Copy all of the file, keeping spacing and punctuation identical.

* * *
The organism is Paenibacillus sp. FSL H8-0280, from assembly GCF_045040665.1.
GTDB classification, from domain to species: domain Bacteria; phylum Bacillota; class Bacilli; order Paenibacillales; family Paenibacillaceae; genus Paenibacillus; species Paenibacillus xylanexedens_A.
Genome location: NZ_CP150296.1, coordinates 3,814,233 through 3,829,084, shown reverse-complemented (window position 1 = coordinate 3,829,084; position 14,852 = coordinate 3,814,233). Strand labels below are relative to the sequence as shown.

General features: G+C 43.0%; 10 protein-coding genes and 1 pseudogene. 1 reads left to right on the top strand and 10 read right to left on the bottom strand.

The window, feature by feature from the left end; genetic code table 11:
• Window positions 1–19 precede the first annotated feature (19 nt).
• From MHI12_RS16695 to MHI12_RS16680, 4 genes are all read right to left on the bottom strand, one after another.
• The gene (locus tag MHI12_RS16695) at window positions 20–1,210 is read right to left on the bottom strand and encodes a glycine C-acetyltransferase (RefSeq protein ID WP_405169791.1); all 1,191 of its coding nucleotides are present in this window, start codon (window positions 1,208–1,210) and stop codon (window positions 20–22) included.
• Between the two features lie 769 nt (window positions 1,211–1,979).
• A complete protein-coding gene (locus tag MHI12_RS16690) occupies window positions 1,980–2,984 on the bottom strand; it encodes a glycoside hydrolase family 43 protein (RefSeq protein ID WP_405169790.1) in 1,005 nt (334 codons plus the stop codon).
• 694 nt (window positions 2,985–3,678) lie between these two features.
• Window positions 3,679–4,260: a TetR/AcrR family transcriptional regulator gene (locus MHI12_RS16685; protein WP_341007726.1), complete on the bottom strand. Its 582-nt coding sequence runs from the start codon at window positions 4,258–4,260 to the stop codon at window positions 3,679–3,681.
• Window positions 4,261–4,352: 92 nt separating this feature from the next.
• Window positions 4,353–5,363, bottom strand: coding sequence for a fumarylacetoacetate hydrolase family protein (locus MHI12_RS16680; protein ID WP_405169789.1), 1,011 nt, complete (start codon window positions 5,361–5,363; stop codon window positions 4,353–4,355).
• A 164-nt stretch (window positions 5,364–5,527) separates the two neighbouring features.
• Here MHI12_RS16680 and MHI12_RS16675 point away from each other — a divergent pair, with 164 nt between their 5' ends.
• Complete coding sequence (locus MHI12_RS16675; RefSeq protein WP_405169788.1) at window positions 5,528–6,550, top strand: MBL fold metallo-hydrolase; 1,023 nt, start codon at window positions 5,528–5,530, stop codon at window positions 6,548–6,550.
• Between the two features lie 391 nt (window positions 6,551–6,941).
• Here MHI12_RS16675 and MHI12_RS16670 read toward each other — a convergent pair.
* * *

The organism is Paenibacillus sp. FSL H8-0280, from assembly GCF_045040665.1.
GTDB classification, from domain to species: domain Bacteria; phylum Bacillota; class Bacilli; order Paenibacillales; family Paenibacillaceae; genus Paenibacillus; species Paenibacillus xylanexedens_A.
Genome location: NZ_CP150296.1, coordinates 3,814,233 through 3,829,084, shown reverse-complemented (window position 1 = coordinate 3,829,084; position 14,852 = coordinate 3,814,233). Strand labels below are relative to the sequence as shown.

General features: G+C 43.0%; 10 protein-coding genes and 1 pseudogene. 1 reads left to right on the top strand and 10 read right to left on the bottom strand.

The window, feature by feature from the left end; genetic code table 11:
• Window positions 1–19 precede the first annotated feature (19 nt).
• From MHI12_RS16695 to MHI12_RS16680, 4 genes are all read right to left on the bottom strand, one after another.
• The gene (locus tag MHI12_RS16695) at window positions 20–1,210 is read right to left on the bottom strand and encodes a glycine C-acetyltransferase (RefSeq protein ID WP_405169791.1); all 1,191 of its coding nucleotides are present in this window, start codon (window positions 1,208–1,210) and stop codon (window positions 20–22) included.
• Between the two features lie 769 nt (window positions 1,211–1,979).
• A complete protein-coding gene (locus tag MHI12_RS16690) occupies window positions 1,980–2,984 on the bottom strand; it encodes a glycoside hydrolase family 43 protein (RefSeq protein ID WP_405169790.1) in 1,005 nt (334 codons plus the stop codon).
• 694 nt (window positions 2,985–3,678) lie between these two features.
• Window positions 3,679–4,260: a TetR/AcrR family transcriptional regulator gene (locus MHI12_RS16685; protein WP_341007726.1), complete on the bottom strand. Its 582-nt coding sequence runs from the start codon at window positions 4,258–4,260 to the stop codon at window positions 3,679–3,681.
• Window positions 4,261–4,352: 92 nt separating this feature from the next.
• Window positions 4,353–5,363, bottom strand: coding sequence for a fumarylacetoacetate hydrolase family protein (locus MHI12_RS16680; protein ID WP_405169789.1), 1,011 nt, complete (start codon window positions 5,361–5,363; stop codon window positions 4,353–4,355).
• A 164-nt stretch (window positions 5,364–5,527) separates the two neighbouring features.
• Here MHI12_RS16680 and MHI12_RS16675 point away from each other — a divergent pair, with 164 nt between their 5' ends.
• Complete coding sequence (locus MHI12_RS16675; RefSeq protein WP_405169788.1) at window positions 5,528–6,550, top strand: MBL fold metallo-hydrolase; 1,023 nt, start codon at window positions 5,528–5,530, stop codon at window positions 6,548–6,550.
• Between the two features lie 391 nt (window positions 6,551–6,941).
• Here MHI12_RS16675 and MHI12_RS16670 read toward each other — a convergent pair.